Gov’t says George Wright is ‘no stranger in the House’
FORMER Government Member of Parliament George Wright took a back seat on the Opposition benches yesterday, paying little attention to the raucousness circulating around him, as he formally returned to the House of Representatives after a leave of absence for two months.
Following last week’s uproar over whether he should be allowed to sit in a seat he had assumed the previous week on the Opposition’s front benches, which both sides had agreed to have settled prior to yesterday, there was absolutely no reaction from the embattled MP for Central Westmoreland as the two sides quarrelled bitterly over the issue.
Wright has been wrestling with cries for his removal from Gordon House after a video depicting a man hitting a woman went viral mid-April, and resulted in suggestions that he be recalled from Parliament. The police eventually dropped the case for lack of cooperation from both the rookie MP — who has neither denied nor acknowledged any link with the incident — and the woman who was said to be in the video, after she refused to cooperate with the investigations.
The exchange in the House yesterday started when Leader of the House Edmund Bartlett rose and introduced Prime Minister Andrew Holness who was scheduled as the first speaker on the agenda, and who would deliver a much-anticipated statement about changes to the COVID-19 protocols.
Leader of Opposition Business in the House Anthony Hylton, suggested that Wright was really “a stranger in the House”. This is a term formerly used in the House of Commons in the United Kingdom to describe visitors to Westminster. However, it was replaced in 2004 with the use of either “member of the public” or, simply, “the public”, and never used to refer to Members of Parliament.
Bartlett insisted that the House follow the agenda and allow the prime minister to speak. But Hylton insisted that they first deal with the seating of Wright, who was comfortably seated in one of two vacant seats on the Opposition benches.
“There is no stranger in the House, and the House will not tolerate any kind of expressions of this sort which continue to distort the efficacies of democracy, in the interest of the people,” Bartlett insisted.
“I think we are tired of the situation where that side [Opposition] continuously tries to deny the fact that they are the Opposition and not the Government, because by definition in the Westminster system, especially with the Parliament structured in a way to allow for you either to be on the Government side or you are on the Opposition side, and so everybody who is on that side but not on this side is therefore a part of the Opposition. So there is no stranger in the House,” Bartlett explained.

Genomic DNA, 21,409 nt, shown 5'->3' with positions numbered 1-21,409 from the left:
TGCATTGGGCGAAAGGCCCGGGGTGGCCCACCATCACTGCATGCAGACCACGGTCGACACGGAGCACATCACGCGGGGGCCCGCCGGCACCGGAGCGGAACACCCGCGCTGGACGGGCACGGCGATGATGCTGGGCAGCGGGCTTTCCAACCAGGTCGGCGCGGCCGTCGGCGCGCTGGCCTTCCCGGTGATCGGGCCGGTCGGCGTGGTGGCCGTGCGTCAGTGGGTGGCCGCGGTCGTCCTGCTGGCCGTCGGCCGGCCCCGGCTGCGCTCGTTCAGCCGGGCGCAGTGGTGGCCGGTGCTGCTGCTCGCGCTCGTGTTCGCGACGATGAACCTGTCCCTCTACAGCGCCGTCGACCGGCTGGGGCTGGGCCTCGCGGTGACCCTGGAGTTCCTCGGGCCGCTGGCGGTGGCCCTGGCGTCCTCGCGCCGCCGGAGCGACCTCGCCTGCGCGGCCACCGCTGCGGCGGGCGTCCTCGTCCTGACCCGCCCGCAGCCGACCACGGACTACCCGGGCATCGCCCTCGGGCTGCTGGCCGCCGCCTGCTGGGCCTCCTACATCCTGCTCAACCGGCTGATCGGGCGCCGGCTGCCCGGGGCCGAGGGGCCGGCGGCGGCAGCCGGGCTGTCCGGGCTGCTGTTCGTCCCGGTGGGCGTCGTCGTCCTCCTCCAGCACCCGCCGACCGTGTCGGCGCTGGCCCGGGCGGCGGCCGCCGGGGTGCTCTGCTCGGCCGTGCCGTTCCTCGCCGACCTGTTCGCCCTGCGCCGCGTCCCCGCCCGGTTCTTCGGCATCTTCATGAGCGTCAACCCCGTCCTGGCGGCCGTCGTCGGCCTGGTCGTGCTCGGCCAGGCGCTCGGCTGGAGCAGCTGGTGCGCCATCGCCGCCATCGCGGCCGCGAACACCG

“I just want to respond by saying that we have a marshal here in the Parliament, and if there is a stranger in the House he will be removed,” Speaker of the House Marissa Dalrymple-Philibert.
“It is my considered opinion and my ruling this afternoon that the Opposition benches here in Parliament belong to any Member of Parliament who is not a member of the Government,” she insisted.
“I respect everybody’s view…but I am saying that I have looked in the Parliament and I am not blind. I see no stranger. I see members of the Opposition [including Wright] seated on the Opposition benches. Every member sitting in here this evening is a duly elected Member of Parliament,” she told Hylton.
After the Opposition MPs insisted on criticising the Government for refusing to acknowledge their resistance to the seating, the speaker said that she would not recognise any of the MPs who remained seated in their chairs while speaking to her. She also ordered the Hansard (stenographers) to stop taking notes, after Opposition MP Angela Brown Burke refused to accept her ruling that the prime minister should be allowed to make his statement.
Brown Burke claimed that the speaker had allowed Bartlett “to impute motive and call us histrionic, because we have sought to express our opinion”. She claimed that the speaker was wrong and was “abusing her authority”.
Dalrymple-Philibert would not relent, however, and insisted that the members accept the seating arrangements with Wright, and allow Holness to make his presentation.
“It is the right of the speaker of the House to make a ruling. I respect the views of everybody in this island, but I have made a ruling and my ruling is that we move now into the statement by the honourable prime minister,” she concluded.
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